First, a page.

Tag Archives: Catherine O’Flynn

For What It’s Worth

This is a link to a handy listing of 61 book reviews that we’ve written for this site and the New York Journal of Books:

http://www.nyjournalofbooks.com/reviewer/joseph-arellano/

The listing may be useful as a quick reference guide when you’re considering whether or not to purchase a particular book.   Thank you to author Therese Fowler for discovering this link!  

Joseph Arellano

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Lonely Days

The Upright Piano Player: A Novel by David Abbott (Nan A. Talese/Doubleday, $22.95, 264 pages)

“In the old days he would inspire them, lift their spirits, and send them back to their desks with renewed energy and enthusiasm.   Now he simply wanted to say goodbye and slip away.”

Henry Cage is a man who has earned the right to enjoy a quiet life.   At least it appears this way before his life turns into a series of explosions.   Cage, the founder of a highly successful international advertising firm based in London, is suddenly forced into retirement in November of 1999 – outfoxed by a legion of new, young and restless (rudely ambitious) partners who cannot wait for him to ride off into the sunset.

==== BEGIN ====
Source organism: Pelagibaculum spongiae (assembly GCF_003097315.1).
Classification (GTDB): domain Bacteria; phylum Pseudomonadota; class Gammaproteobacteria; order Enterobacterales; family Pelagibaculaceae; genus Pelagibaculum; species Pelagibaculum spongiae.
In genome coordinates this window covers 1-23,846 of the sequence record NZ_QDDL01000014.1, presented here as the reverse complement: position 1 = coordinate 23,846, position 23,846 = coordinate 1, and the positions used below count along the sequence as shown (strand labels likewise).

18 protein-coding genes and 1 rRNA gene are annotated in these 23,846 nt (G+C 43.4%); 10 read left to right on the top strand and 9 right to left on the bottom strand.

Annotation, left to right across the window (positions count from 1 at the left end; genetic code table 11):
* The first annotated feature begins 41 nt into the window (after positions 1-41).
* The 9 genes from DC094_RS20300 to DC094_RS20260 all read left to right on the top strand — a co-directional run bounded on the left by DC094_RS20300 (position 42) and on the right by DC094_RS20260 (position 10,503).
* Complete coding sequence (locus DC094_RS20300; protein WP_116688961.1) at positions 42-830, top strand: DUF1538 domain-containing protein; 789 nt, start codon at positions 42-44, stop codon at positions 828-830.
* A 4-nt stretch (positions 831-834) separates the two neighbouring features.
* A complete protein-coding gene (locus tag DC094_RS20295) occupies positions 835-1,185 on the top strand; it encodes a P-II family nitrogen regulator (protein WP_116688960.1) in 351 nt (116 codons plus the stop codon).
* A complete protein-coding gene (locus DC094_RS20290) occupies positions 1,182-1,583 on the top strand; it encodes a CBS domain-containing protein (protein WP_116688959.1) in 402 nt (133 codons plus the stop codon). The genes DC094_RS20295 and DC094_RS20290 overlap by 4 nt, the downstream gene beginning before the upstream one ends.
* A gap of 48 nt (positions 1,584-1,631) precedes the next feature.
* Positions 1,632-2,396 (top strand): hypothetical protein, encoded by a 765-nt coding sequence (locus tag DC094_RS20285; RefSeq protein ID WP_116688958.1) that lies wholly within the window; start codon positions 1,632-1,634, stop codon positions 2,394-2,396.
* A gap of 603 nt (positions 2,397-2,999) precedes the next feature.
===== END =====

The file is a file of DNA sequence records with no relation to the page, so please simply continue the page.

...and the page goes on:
Henry Cage is barely out the door of the advertising firm when he learns that his ex-wife, Nessa, is gravely ill.   Nessa lives in Florida.   She does not have much time left and would like to see Henry.   Henry very much loved Nessa until she had a well-publicized affair with an actor, something that brought shame and ridicule to Henry once it was mentioned in London’s daily papers.   Although decades have passed, Henry’s not sure that he’s forgiven Nessa and he certainly has no desire to revisit past events.

And then there’s an angry young man out there on the streets of the city, a failure in life – a man with a broken arm (broken like his future) – who seeks to take his anger out on a symbol of success.   By chance, this man happens to pick Henry as the person whose life he will make miserable…  So miserable does he make Henry that it appears a confrontation between the two is inevitable; it’s likely to be a confrontation so dramatic that only one of them will survive.

The reader also learns, through a non-chronological device, that Henry will have even more to deal with – the loss of the one thing that he sees as irreplaceable.   This is a morality tale about good versus evil, hope versus surrender, and love versus despair.   You’ll want to root for Henry to survive as he’s a representation of us all as we battle the unexpected (and often undeserved) events in our lives.

If you’ve read and loved the novels of Catherine O’Flynn (What Was Lost, The News Where You Are), you will no doubt also love this work.   Like O’Flynn, Abbott writes in a quiet, reserved English voice.   Although you may rush through it, the impression is given that the writer had all of the time in the world to construct the tale – there is never a sense of modern-day impatience.

Abbot’s ability to capture and make meaningful the small details in life calls to mind John Burnham Schwartz (Reservation Road, The Commoner), whose novels are always engaging.   Further, there’s a tragedy in Piano Player that mirrors something that happened in Reservation Road.